Food service – what the future holds

31 January 2005 by
Food service – what the future holds

Healthy eating

Last year's Eurest Lunchtime Report found that one in three workers is concerned about fat and calorie intake; while the most important factor in choosing lunch is taste, followed by health, price and quality.

With this in mind, Aramark launches its "Just 4U" food service programme in the UK this month. The programme, which has been trialled extensively in the USA, divides menu choices into the following headings: Low Fat, Heart Healthy, Carb Counter, Cal Smart, Vegetarian, and Vegan.

In a survey of 100,000 US college students conducted by Aramark, 24% said vegan dishes were important to them, while 18% wanted low-carb dishes on the menu.

Sodexho also believes that functional foods, such as those that help reduce cholesterol, will be an increasing feature in 2005.

Contract catering giant Compass reckons that a desire for healthy fresh foods means that in 2005 more clients will want juice and smoothie bars.

The grab-and-go and snack market will continue to develop, and there will be a need to create more healthy hand-held snacks - these are becoming more significant in terms of their menu share and spend. Eurest's report revealed that almost half of workers fork out £3.10 a day on snacks, considerably more than they pay for lunch - on average, just £2.02 a head.

Corporate hospitality

Working lunches have changed over the years from four-course affairs to ones involving minimal disruption. But they also need to provide enough food to help busy executives make it through an all-day meeting.

Rob Kirby, group executive chef for Avenance, reckons that service formats that are easy to set up and clear away will become even more popular in 2005.

This means that sharing platters of hot or cold items, such as mini-kebabs or sushi, and bowl food will continue to be favourites, along with hot items that can be served in small steamer baskets. Bento boxes won't be used just for Japanese fare, he says, but for other choices as well, such as Caprese salad and seared red mullet.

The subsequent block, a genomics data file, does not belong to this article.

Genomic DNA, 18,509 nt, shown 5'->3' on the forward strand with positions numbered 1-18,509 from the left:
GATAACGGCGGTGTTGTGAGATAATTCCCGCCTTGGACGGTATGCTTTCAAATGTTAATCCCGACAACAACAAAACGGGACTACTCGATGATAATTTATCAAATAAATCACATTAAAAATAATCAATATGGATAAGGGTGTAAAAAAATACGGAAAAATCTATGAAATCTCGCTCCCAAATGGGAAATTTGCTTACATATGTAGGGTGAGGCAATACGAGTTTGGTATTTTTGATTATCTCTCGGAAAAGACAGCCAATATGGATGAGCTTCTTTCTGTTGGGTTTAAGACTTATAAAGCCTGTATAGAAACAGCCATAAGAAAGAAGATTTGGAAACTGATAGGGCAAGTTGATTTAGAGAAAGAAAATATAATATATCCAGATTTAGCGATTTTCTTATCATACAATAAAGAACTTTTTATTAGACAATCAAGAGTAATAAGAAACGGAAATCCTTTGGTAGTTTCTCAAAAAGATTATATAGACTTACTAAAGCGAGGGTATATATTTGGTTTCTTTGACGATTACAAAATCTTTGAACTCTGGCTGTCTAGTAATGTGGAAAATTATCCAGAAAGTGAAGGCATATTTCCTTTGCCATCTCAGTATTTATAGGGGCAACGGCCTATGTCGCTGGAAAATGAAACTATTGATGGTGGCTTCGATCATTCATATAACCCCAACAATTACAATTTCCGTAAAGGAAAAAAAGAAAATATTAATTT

Ian McAndrew, culinary director of the In House Catering Company, predicts that dried fruit, nuts and muesli bars will replace biscuits during breaks.

Kirby also points to the success of Pret A Manger's take-away sandwich service, showing that for some clients the humble sarnie remains at the top of the pile.

He also warns caterers not to miss out on the growing demand for breakfast food to accompany breakfast meetings. Watch out in 2005 for a new phenomenon in City offices - detox breakfasts, which include fruit or herb shots.

Global flavours will continue their march on menus. In particular, watch out for Latin American dishes, which will be a "hot" flavour this year, according to Aramark, which will run a Brazilian promotion early in the year. Sodexho reckons it has identified a growing interest in Mexican and Thai dishes, and Compass division Restaurant Associates plans to expand menus to offer North African and Caribbean food.


In suitable units, Aramark will run a Fairtrade Fortnight in March and an Organic Festival later in the year. Compass business development director for business and industry, Debi Siegenberg, agrees that Fairtrade is becoming increasingly important for many major clients. Some Government contracts require Fairtrade to be part of the offering.


Both large and small contractors think that although customers are interested in organic food they are still not prepared to pay extra for it. Neither Sodexho nor Blue Apple will be focusing on organic in 2005.

Blue Apple introduced a totally organic salad bar at the request of one client last year, but the response was average. Joint managing director Ruston Toms says customers continue to mistake the imperfect appearance of organic produce for inferior quality.

Concession business

Food service companies will increasingly run concession units in universities, hospitals and visitor attractions, often in parallel with staff-feeding contracts.


Use of e-procurement will continue to grow, with both contractors looking to buy products and clients looking to tender contracts online.

John Wright, Sodexho's service offer marketing director, says the company will continue to expand its policy of sourcing locally wherever possible in 2005.

Facilities management

Many businesses when outsourcing will increasingly look to tender their catering services along with other products, such as cleaning, security and reception.

Restaurant Associates has a new branch, RA Business Services, which provides other services such as reception, switchboard, help desks and meeting rooms. "We have already gained new contracts within our existing client portfolio, and we will build on this success in 2005," says Restaurant Associates managing director Philip Nash.


In response to the high cost of office space, a new, sophisticated hot-food vending service is expected to hit the market in 2005.

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